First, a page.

• Look at the email address – Don’t look at the name, but the email address it says it came from. For example, if your CEO sent you an email asking for credit card information or a gift card and they need your help. Hopefully the context is enough for you to realize it’s phishing, but beyond that, when it’s from your CEO but, it’s probably not your CEO from that email address.
  • Hover over links – Put your mouse over a link that says reset your password and instead of going to, it’s going to, chances are it’s a phishing email.
  • Check for attachments – If there’s an attachment and you don’t know why and it doesn’t make sense, don’t open it. Ignore it. It’s not there.

The fact is you should be cautious. That’s the piece to understand. If you’re not sure, err on the side of caution. Don’t open it and don’t click on it. Delete it. Chances are that if it’s that critical, they’ll email you or give you a call. In fact, if it was that urgent for you to reset your banking password, they would have called you or texted you.


Dave: Don’t open things you don’t know. It’s as simple as that. As recruiters, you are dealing with attachments nonstop. DOCX, XLS, PTPX—those are formats that are usable and modern Microsoft formats. If someone sends you a DOC file, which is the format you’d see for old resumes, don’t open it, or ask them to send it in a different format. Those files can have macros and different data within them that can be problematic. Just don’t open Word documents or Excel documents from anyone you don’t know.

I promise you. That one resume that has the DOC extension? It’s not the one you want.

Rob: Always look at the email address it’s coming from.

Lauren: Yeah, I think you should just always take a stance of constant cautiousness.

Dave: Listen, there are tools. Most IT departments have tools in place to prevent you from getting things that are bad. Microsoft has an attachment engine where they scan it, put it in a virtual environment, and run it to see what happens. If they see something malicious happening, they will deny the ability to get that attachment.

Rob: I got a phishing email as we’ve been sitting here.

Dave: See! And I didn’t send it. This wasn’t a set up. Nonetheless, that’s the way a lot of departments handle emails before you get them, but it’s not foolproof. Something could be buried in a PDF. You don’t recognize it. If you’re getting an invoice from your gardener from six months ago saying, “Hey, you owe me money,” respond with, “I don’t owe you money. What’s going on here?” Just be aware.


Dave: At a high level, what is encryption? It’s taking data and making data unreadable without keys to unlock that information. Let’s break it down a little bit. These are going to be some big numbers. 128-bit encryption has 2128 possible key combinations. That means if somebody encrypts something with 128-bit encryption, it will have the following number of possibilities to unlock it.

They say 128-bit encryption is too weak. Now, we’re at 256-bit encryption. That’s not twice as hard. Ransomware is taking your data and encrypting it so you can’t get it back.

When you say, “Why can’t I click this to undo it? Why can’t I type in a password I remember for a platform? Am I still unable to get it open again?” Because encryption is very difficult and the number of combinations to try to get back at it is impossibly high.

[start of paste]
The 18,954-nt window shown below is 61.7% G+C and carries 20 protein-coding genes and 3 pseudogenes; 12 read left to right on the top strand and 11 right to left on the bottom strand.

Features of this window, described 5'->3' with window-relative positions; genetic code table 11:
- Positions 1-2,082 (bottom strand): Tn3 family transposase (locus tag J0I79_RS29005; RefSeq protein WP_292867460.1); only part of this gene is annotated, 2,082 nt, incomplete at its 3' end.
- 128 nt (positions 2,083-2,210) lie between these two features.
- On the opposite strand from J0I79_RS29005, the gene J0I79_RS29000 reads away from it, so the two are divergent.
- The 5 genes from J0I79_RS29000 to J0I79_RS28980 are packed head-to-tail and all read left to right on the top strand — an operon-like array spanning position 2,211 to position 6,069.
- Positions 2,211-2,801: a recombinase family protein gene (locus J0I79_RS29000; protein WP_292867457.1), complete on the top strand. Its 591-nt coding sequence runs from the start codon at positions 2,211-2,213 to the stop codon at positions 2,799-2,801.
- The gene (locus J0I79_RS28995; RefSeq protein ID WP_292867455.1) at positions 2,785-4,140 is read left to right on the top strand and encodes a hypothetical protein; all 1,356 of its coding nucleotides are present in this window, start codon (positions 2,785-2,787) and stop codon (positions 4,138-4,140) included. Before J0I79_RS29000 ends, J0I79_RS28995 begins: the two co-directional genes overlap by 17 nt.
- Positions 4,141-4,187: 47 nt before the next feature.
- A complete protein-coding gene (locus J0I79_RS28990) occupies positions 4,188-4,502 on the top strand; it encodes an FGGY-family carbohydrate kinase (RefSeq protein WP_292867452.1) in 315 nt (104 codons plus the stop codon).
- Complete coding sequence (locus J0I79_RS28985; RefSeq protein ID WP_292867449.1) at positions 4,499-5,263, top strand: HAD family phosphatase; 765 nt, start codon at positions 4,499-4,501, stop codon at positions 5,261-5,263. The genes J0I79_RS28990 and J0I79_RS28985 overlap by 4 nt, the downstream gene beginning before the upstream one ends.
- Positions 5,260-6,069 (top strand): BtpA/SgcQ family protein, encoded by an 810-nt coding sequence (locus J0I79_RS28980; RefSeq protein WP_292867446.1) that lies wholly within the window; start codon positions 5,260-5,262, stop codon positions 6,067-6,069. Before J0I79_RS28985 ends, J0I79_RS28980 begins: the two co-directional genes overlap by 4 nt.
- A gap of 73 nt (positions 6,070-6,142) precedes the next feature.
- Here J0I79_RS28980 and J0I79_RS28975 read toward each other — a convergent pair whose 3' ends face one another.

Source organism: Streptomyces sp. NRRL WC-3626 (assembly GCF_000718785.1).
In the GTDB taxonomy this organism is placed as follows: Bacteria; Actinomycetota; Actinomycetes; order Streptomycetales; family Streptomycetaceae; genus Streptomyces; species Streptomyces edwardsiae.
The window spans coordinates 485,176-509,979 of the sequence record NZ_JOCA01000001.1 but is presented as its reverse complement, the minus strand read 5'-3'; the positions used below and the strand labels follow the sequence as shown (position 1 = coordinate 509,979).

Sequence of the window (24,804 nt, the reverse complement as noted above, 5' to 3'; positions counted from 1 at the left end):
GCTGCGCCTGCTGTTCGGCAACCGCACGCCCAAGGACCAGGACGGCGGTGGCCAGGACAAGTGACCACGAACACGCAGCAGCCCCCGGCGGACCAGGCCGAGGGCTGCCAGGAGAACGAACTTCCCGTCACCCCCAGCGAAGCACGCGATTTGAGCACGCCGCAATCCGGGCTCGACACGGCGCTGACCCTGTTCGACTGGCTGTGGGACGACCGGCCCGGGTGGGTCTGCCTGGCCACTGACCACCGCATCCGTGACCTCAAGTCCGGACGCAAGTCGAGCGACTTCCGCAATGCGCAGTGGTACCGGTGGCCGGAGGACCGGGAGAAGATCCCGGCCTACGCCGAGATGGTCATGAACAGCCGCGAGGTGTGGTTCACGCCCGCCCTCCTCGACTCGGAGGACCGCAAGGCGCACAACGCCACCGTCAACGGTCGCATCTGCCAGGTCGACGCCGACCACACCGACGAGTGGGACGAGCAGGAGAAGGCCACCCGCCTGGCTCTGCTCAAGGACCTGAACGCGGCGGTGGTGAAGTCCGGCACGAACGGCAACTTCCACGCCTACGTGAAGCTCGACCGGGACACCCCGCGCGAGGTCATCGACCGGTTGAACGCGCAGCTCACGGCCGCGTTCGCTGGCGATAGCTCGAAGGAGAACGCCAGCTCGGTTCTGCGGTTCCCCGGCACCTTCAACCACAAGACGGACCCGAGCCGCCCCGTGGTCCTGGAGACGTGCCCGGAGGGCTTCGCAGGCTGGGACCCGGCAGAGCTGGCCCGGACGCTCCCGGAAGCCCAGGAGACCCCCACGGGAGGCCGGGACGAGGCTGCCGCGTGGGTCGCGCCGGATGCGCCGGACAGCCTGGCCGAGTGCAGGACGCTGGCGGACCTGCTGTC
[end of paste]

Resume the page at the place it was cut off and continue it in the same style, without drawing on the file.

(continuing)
Ransomware is continuing to grow and grow and the payments that people are asking for are growing and growing. Bitcoin becomes a negative because it is anonymous money. These guys, whoever they are, can say, “Hey, make a payment to this coin wallet” and it’s very difficult to find them.

Also, you’ve heard of software as a service, you’ve heard of platforms as a service, and now, there is ransomware as a service. This is not an exaggeration. You can go to the dark web, spend a couple hundred bucks, hire someone to attack a company, and you will split the earnings. This is the world we’re living in now.

What You Can Do to Protect Your Business

Lauren: What are some of the products that can make us feel a little bit safe? I’m a high-anxiety type of gal and this fills my tummy full of butterflies. What can I do?

Dave: So, this comes back to what we said at the beginning. We know the hurricane is going to hit Florida. You have to be prepared for when the security risk hits your firm. What do we do?

Number one is backup everything critical. If your data and systems are backed up somewhere else and ransomware hits a machine or your network, your data is safe and you can get it back without having to pay that ransom. Unfortunately, one of the things that hackers are doing lately is not only encrypting that data but stealing it and threatening to release it to the public. That’s a whole other animal that I’m not going to get into, but that something to be aware of. Back up Office 365 and internal data, locally and in the cloud. If one gets compromised, chances are the other data is still okay.

Other tools? You had mentioned Proofpoint (they’re great), Mimecast, and even the built-in Microsoft security measures. It’s not overly expensive on your license. It’s just a click. It starts doing that scanning immediately. Get that stuff turned on because email is going to be the vector of entry.

One thing I tell people is that encryption, anti-virus, and all these different tools are great, but at the end of the day, if someone can compromise your computer and email to see what you’re looking at, it’s over. That’s all they need to do. You can encrypt everything up the wazoo while it’s being sent, but if they can see what’s being sent, it’s irrelevant.

Some of our clients are outside of the staffing industry, they’re in New York real estate, and they’ve had man-in-the-middle attacks. Our clients weren’t even the ones who were compromised. That means the following:

  • I send an email to Rob, who has a compromised email.
  • My email is intercepted by that bad actor who compromised his account.
  • They take that message, transform it, and change routing information for wiring money.
  • They send the adjusted message to Rob, who wires money to the hacker’s address.
  • Rob sends an email response to the title agency, which the hackers intercept, and change the response slightly so no one is the wiser.

That’s why when you’re dealing with large sums of money, get on the phone and talk to somebody. And don’t let them call you, you call them. There have been situations where bad actors have called them before businesses can reach customers first.  

Want to improve cybersecurity best practices for your business? We’re ready to implement strategies that can better protect your business. Contact us now.